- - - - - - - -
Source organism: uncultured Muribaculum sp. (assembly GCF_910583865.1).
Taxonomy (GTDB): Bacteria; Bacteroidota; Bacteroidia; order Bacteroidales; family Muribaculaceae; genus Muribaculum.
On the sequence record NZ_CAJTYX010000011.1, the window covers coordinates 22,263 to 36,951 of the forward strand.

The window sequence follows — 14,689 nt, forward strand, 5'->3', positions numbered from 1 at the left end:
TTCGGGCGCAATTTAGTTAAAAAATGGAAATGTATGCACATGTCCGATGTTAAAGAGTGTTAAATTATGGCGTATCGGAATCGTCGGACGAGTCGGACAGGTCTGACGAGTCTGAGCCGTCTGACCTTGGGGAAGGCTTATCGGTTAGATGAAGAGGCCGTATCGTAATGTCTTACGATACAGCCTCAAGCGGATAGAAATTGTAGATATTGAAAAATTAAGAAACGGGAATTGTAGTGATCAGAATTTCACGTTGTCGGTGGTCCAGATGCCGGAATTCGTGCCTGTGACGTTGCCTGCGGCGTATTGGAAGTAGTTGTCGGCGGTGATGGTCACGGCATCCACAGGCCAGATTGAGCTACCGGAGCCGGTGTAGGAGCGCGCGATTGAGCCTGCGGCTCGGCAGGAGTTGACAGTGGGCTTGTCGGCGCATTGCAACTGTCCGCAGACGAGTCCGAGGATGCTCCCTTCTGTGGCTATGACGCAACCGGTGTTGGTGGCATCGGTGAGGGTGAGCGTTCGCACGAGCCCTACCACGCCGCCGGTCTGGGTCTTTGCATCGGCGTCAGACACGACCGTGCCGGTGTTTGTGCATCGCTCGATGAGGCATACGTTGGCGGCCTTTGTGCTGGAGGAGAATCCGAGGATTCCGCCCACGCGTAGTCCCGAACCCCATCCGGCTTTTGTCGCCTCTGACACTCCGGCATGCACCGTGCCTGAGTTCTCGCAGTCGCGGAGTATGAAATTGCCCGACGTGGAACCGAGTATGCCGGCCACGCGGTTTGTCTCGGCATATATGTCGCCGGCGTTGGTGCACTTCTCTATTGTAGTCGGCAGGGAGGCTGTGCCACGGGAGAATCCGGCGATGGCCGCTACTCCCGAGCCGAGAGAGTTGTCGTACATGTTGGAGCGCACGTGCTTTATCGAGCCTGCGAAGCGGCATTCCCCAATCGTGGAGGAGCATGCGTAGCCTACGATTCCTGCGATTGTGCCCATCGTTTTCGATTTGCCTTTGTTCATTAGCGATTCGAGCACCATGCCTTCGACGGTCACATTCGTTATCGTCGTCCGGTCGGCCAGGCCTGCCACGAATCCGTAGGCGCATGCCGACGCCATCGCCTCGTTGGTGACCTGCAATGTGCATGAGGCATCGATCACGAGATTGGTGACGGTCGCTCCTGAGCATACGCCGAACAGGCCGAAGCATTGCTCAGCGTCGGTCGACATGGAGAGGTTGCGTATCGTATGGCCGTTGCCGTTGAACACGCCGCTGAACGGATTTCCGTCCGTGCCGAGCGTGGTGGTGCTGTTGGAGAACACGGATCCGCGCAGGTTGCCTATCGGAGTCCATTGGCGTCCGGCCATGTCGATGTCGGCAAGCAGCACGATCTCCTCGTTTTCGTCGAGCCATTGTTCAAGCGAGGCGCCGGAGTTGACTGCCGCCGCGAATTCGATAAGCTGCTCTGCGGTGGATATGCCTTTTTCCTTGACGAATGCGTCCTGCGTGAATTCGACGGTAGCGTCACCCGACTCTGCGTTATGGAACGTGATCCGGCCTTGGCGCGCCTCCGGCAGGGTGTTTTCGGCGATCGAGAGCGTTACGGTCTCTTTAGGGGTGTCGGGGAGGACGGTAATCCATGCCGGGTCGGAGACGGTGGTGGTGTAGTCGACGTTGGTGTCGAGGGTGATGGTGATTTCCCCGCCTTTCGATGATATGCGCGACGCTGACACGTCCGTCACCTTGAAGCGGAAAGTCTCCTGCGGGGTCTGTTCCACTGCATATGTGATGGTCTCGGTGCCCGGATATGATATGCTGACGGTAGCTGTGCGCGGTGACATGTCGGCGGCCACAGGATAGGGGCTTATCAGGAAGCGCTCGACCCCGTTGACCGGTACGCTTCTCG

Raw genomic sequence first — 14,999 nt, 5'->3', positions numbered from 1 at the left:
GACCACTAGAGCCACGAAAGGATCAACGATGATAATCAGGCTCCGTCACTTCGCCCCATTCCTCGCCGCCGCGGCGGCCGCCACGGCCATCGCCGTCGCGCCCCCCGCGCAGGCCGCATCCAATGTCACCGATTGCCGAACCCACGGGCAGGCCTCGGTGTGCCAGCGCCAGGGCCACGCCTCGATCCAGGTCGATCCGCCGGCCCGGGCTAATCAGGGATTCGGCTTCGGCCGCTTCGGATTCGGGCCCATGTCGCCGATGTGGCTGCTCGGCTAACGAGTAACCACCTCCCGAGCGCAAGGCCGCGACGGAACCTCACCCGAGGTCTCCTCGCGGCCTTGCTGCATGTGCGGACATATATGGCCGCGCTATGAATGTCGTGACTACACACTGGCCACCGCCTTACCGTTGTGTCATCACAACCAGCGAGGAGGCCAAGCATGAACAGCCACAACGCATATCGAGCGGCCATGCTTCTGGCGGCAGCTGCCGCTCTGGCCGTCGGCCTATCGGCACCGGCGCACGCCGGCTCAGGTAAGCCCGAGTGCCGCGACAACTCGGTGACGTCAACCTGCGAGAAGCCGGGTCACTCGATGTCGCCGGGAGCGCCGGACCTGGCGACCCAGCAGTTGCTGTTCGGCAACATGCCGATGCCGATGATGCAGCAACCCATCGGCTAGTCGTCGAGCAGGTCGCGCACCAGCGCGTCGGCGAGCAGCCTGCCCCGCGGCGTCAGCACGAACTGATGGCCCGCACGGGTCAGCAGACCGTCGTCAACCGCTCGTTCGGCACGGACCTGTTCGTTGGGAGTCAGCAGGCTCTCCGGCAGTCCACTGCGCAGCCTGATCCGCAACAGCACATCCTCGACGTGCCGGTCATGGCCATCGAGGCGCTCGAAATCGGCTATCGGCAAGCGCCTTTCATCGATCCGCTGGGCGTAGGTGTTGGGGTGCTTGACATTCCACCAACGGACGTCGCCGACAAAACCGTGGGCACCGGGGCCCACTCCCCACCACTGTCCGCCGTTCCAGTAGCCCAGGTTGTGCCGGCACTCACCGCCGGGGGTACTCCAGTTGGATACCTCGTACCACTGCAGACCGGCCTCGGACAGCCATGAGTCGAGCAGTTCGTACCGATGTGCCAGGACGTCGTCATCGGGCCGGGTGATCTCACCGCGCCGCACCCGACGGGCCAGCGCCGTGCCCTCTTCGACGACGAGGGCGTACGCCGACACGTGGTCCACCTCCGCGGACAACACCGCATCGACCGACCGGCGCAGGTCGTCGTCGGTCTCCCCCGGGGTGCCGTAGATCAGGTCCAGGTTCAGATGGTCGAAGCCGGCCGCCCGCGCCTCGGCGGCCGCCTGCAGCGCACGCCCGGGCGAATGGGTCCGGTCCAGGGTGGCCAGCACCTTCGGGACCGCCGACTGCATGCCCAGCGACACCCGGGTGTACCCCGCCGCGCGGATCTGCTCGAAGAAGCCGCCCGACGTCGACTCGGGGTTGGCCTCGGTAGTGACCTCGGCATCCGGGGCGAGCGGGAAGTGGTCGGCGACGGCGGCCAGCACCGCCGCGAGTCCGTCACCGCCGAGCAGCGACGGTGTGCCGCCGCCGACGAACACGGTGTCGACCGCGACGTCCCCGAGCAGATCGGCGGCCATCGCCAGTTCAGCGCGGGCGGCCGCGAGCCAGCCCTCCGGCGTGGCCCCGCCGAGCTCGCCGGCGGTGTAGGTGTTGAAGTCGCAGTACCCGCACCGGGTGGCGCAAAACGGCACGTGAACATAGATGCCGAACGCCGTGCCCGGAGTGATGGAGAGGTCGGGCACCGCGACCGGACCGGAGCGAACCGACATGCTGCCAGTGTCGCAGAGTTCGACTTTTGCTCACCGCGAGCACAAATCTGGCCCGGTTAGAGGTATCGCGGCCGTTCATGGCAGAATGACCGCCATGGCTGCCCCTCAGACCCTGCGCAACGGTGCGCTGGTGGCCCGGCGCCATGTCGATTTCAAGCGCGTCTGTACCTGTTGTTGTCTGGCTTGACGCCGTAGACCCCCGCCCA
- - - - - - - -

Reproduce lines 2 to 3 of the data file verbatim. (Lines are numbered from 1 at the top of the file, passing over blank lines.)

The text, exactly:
Taxonomy (GTDB): Bacteria; Bacteroidota; Bacteroidia; order Bacteroidales; family Muribaculaceae; genus Muribaculum.
On the sequence record NZ_CAJTYX010000011.1, the window covers coordinates 22,263 to 36,951 of the forward strand.